As Dublin stroll to another final, when will the GAA say the system is broken?

Dublin will say margins are close but the sheer scale of population says otherwise

Dublin’s Robbie McDaid celebrates scoring his side’s goal during the semi-final win over Cavan. Photo: James Crombie/Inpho

Dublin’s Robbie McDaid celebrates scoring his side’s goal during the semi-final win over Cavan. Photo: James Crombie/Inpho

 

Jim McGuinness made the point on Sky on Saturday evening that had Dublin not lost the 2014 All-Ireland they’d now be on eight-in-a-row. He didn’t develop the point that his Donegal team’s coup in that year’s All-Ireland semi-final had provided Jim Gavin and his management team with the epiphany that would see Dublin evolve into an unprecedented force.

Coach Declan Darcy became so obsessed with the defensive shortcomings of the defeat that he stuck the total conceded, 3-14 up on his laptop.

One of the outcomes was a more structured game plan and a deeper defensive sensibility. The trademark possession game, devised to counter blanket defence by going backwards to reconfigure an attack if it was threatened by a cul de sac or turnover and the stretching of the opposition with players hugging the sideline were on view in the weekend’s All-Ireland semi-final.

It means that if a team manages, as Cavan did in the second half, to regain possession from one of these power plays without conceding a score it becomes a matter of celebration.

It’s not patronising the Ulster champions in saying that they did well in the circumstances, showing commitment and dedication in competing and getting in blocks but they were never going to be able to achieve what was necessary at both ends to end up with a total that might threaten what they would concede.

But it’s not simply structure or process. In an interview with The Irish Times on Saturday, Michael Dempsey, who spent 15 years as coach and member of Brian Cody’s Kilkenny management, identified another key element that doesn’t lend itself to sports science and metrics.

“Dublin are the best example in any sport that I’ve seen of players being totally empowered to go out and get the best out of themselves and problem-solve as they go. They’re exceptional but illustrate how it’s pointless to get carried away with one aspect of the mix.”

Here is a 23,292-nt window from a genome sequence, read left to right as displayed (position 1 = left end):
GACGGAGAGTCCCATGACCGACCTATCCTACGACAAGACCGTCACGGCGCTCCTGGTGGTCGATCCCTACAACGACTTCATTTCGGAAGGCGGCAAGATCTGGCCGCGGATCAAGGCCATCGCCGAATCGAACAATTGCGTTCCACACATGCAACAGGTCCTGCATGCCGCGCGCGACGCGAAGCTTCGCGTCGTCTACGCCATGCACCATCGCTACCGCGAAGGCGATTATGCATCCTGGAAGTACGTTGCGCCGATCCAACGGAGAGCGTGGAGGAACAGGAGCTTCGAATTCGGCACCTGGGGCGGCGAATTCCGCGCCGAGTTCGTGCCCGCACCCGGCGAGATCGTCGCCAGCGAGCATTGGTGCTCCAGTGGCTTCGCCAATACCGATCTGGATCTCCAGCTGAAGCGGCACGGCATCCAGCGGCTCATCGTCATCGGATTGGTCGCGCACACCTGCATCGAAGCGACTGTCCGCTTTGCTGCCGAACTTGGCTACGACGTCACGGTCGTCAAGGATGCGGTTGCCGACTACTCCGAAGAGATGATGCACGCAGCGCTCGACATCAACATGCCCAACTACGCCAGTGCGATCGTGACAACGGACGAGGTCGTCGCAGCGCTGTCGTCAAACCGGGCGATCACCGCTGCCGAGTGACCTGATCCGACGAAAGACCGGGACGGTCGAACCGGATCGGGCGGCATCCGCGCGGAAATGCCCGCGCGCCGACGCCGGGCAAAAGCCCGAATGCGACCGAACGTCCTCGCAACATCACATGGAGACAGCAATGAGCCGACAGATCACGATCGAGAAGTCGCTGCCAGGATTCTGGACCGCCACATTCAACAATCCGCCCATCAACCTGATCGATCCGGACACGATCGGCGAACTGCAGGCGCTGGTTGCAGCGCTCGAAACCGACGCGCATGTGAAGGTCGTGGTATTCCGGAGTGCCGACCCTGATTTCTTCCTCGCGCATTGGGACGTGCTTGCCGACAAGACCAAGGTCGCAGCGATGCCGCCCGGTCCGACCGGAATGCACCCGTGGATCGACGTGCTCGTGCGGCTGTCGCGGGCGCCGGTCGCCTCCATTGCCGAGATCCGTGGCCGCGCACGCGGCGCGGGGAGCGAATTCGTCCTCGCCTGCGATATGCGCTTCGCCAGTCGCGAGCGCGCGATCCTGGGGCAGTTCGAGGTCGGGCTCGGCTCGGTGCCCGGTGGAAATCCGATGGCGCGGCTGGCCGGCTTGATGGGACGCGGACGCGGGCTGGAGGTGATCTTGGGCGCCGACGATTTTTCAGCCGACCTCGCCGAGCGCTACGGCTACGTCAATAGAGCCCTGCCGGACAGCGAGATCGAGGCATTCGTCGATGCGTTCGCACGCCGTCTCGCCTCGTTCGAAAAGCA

In the context of having reached a sixth successive All-Ireland final for the first time since 1979, a sequence with a 50 per cent success rate for Kevin Heffernan’s teams – as opposed to their successors’ 100 per cent record to date – the widespread concern about the competitive future of the championship is understandable.

Dublin protest, as manager Dessie Farrell did on Saturday, that the county’s winning margins in finals is extraordinarily tight - on average 2.7 points over seven All-Irelands not counting two replays. The problem with that is that sustained success creates its own trend and, to further that, the last two years have produced the biggest margins plus uncompetitive semi-finals.

It happens every time a county achieves serial success. The canary in the coalmine is All-Ireland attendance. Kerry’s four-in-a-row sequence culminated in the 1981 final which didn’t attract a capacity attendance. After Kilkenny wiped the floor with Waterford in the 2008 All-Ireland, Croke Park officials privately acknowledged concerns that the same would happen in hurling but the rise of Tipperary arrested the trend.

Dublin’s 2018 All-Ireland with Tyrone didn’t sell out and although this was not officially acknowledged, the weight of anecdotal evidence of empty seats in different areas of the stadium suggested otherwise.

Cavan’s Stephen Murray, Martin Reilly, Ciaran Brady leave the pitch after becoming the latest team to feel the wrath of Dublin. Photo: Bryan Keane/Inpho
Cavan’s Stephen Murray, Martin Reilly, Ciaran Brady leave the pitch after becoming the latest team to feel the wrath of Dublin. Photo: Bryan Keane/Inpho